SOUTH BEND — Catholics came from all over the area to St. Matthew Cathedral the evening of Friday, June 22, to attend a special Mass beginning the Fortnight for Freedom observance in the Diocese of Fort Wayne-South Bend.
The U.S. Conference of Catholic Bishops has designated June 21-July 4 as a two-week period of prayer, penance, education and action to secure religious liberty. The Fortnight for Freedom was prompted by a federal Health and Human Services mandate requiring all employers to provide insurance coverage for contraceptives, sterilizations and abortion-inducing drugs. The very narrow exemption for churches does not include church-sponsored social service, healthcare or educational institutions. The bishops have said they will not provide insurance that covers immoral services, and private individuals should not be required to do so either.
Bishop John M. D’Arcy, bishop emeritus, celebrated the 7 p.m. Mass at St. Matthew Cathedral. In his homily, he said the Fortnight represented “an invitation to understand the situation that is confronting our faith and our country.”
He noted that it was appropriate to begin the Fortnight on the feast day of Sts. John Fisher and Thomas More, two men who took their faith so seriously that they were martyrs for religious freedom. Both men were able to remain strong through intense prayer and study, the bishop said, so the Fortnight also embarks on a period of prayer and study.
St. John Fisher was a cardinal and Bishop of Rochester, England, while Thomas More was a layman and chancellor of England. Both men were beheaded in 1535 for refusing to swear to the Oath of Supremacy that declared King Henry VIII supreme head of the church in England. Bishop D’Arcy chose to concentrate on Thomas More in his homily, for Thomas More was a leader among laity, and the bishop said our present “struggle” calls for the leadership of the laity.
Bishop D’Arcy spoke about two instances in the life of Thomas More that would help the faithful understand the challenge to religious liberty today.
The first was that Thomas More was tempted to give into the king’s demands so that he could retain his high office and the power, prestige and financial rewards that came along with it; but instead More expressed his thanks and joy that God gave him the grace to overcome that temptation. The second was More’s resistance of the temptation to sign the Oath of Supremacy, even though he was told “Everyone is doing it.”
Thomas More referred to conscience as “the judge that cannot be bribed,” and More’s conscience was not affected by standing alone, nor was it formed by the culture around him, Bishop D’Arcy continued.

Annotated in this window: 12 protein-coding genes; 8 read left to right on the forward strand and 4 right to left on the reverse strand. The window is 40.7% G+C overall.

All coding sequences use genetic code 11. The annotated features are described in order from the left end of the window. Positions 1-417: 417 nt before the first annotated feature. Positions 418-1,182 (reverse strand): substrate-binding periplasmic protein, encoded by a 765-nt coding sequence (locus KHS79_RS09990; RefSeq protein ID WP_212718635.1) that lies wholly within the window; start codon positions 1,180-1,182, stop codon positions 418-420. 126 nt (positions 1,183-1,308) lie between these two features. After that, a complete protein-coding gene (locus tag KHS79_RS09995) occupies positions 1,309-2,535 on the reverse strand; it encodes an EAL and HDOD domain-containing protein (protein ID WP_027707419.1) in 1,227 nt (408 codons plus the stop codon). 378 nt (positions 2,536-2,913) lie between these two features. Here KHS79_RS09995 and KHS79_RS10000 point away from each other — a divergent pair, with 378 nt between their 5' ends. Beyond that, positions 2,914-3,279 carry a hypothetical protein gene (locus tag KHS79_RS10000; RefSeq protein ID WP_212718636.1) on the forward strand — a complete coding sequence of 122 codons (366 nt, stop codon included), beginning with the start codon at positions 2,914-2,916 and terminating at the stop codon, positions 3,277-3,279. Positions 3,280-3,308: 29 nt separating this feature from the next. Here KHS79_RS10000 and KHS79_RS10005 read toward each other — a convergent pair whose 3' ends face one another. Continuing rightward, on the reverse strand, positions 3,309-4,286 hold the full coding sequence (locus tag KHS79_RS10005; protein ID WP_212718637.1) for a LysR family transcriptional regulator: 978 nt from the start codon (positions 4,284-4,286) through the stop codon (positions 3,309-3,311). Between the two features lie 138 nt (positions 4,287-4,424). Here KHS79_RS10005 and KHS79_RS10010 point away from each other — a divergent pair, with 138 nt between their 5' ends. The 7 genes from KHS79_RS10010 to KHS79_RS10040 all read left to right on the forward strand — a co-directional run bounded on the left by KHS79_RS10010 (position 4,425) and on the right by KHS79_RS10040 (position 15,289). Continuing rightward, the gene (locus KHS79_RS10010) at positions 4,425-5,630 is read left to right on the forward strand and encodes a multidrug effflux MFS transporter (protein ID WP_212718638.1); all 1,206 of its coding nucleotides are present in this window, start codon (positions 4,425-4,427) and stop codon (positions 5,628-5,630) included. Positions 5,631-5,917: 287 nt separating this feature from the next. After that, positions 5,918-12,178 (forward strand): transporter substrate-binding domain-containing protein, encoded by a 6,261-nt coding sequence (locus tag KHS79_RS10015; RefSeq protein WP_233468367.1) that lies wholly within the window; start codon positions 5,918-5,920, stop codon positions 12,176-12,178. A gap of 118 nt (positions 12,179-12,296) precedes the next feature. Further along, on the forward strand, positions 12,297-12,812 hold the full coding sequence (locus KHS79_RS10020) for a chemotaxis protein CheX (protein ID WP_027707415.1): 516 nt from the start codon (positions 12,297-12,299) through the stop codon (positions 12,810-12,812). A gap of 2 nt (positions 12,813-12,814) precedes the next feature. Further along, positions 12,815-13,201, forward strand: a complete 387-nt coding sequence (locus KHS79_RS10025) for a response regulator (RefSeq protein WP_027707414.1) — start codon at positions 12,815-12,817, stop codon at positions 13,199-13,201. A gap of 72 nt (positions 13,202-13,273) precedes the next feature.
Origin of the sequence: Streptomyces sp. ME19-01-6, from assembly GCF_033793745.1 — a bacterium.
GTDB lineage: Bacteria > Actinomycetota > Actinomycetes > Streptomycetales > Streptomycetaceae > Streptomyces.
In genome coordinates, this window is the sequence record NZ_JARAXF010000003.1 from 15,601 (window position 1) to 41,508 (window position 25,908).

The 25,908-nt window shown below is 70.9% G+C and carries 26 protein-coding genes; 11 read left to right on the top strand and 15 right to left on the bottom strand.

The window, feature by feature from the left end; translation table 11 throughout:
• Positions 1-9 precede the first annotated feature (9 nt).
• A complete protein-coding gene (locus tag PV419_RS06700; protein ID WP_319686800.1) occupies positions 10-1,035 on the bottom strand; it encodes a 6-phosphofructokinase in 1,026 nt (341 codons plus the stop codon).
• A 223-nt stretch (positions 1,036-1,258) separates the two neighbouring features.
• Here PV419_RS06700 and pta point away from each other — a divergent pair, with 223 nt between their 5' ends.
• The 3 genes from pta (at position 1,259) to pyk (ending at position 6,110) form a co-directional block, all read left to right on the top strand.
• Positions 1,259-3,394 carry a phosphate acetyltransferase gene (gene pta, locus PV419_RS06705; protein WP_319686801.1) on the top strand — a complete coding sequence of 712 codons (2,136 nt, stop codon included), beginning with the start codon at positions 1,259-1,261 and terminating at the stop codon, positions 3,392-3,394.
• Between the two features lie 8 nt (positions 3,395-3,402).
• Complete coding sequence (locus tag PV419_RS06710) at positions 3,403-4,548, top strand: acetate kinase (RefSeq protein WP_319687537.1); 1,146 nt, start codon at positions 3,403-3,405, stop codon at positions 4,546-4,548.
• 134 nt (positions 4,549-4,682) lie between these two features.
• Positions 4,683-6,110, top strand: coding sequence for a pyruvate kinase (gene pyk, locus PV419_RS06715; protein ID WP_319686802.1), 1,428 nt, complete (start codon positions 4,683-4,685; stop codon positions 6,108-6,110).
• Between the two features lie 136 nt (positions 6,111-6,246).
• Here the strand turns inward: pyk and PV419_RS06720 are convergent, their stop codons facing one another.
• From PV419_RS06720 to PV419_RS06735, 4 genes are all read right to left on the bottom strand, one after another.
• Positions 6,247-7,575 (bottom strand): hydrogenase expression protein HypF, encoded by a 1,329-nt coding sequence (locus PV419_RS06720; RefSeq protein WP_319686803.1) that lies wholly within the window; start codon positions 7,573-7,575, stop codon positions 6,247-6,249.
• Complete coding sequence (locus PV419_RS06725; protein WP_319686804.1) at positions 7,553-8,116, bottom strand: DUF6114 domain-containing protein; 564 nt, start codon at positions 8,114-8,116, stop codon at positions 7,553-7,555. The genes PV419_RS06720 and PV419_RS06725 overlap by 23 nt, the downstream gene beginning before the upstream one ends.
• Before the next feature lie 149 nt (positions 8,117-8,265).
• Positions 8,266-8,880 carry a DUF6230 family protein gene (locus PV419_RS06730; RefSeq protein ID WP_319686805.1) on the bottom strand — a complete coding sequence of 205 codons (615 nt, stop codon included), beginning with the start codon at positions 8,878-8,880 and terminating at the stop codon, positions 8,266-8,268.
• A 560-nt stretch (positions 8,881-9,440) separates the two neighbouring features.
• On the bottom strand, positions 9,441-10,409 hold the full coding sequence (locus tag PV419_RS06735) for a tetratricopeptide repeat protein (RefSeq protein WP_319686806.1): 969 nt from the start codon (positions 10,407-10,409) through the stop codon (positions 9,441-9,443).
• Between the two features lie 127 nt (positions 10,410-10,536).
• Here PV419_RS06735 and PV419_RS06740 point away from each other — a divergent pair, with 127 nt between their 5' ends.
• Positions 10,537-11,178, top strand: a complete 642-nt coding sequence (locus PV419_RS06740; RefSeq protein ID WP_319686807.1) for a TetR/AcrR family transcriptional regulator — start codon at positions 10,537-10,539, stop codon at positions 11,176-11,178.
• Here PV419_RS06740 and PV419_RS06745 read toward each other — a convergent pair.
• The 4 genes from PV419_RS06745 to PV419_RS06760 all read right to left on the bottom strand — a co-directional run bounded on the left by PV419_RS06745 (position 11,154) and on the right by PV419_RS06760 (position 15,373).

Just as Thomas More refused to let the king determine the nature of the Catholic Church, “So do we,” Bishop D’Arcy said. “The right to determine what constitutes a Catholic institution and what does not, is a prerogative belonging only to the Church herself,” but that right has been “seized” by the state.
“Thomas More saw the temptation, and so must we,” he continued. “It certainly is true that it is an infringement on the whole exercise of our religious freedom. More deeply, it is also an attack on life, an assault on truth. It is an attack on our ability to define ourselves. It puts many of our Catholic institutions of social care for the needy, the sick, the dying, at risk.”
Bishop D’Arcy said that some Catholic media had ridiculed the bishops for citing the relevance of St. Thomas More to today’s situation regarding religious freedom, but he pointed out three areas of high relevance: “First, his was a minority position; so is ours. Second, he relays the decision of the successor of Peter and the universal Church; so do we. Third, his position was a matter of conscience; so is ours.”
Following the Mass, Today’s Catholic asked some of the people at the Mass why they felt it was important to attend the Fortnight for Freedom service. Franciscan Sister Angela Mellady, provincial superior of the Sisters of St. Francis of Perpetual Adoration, attended with about 20 of her sisters and some young women who were visiting their community.
“We came to support the bishops in this Fortnight for Freedom,” Sister Angela said. “I think it’s powerful to be united not only with Catholics, but with many others who are so fervent in trying to preserve religious liberty.”
Mary MacDonell, a parishioner of Corpus Christi Parish, said she was concerned about the infringement on religious liberty by the government: “To have the help and grace of God on this issue is very important,” she said, “and I just wanted to come and be a part of it.”
Anita Hunckler, a St. Matthew parishioner and the mother of seven children, said: “Our religious freedom and our Catholic faith is the only important thing in our family. We don’t have a lot of other things, but that faith thing is everything, and if that’s taken away? We pray daily for this not to come to pass, and we love what Bishop D’Arcy had to say; it was incredible.”
Three University of Notre Dame students said they also had come to pray for religious freedom: Michael Bradley, a junior from South Bend; Madeline Gillen, a junior from Naples, Fla; and Sam Bellafiore, a sophomore from Albany, N.Y., who said he came to pray “that the Church can have courage, and I can have courage in the face of this threat to religious freedom.”
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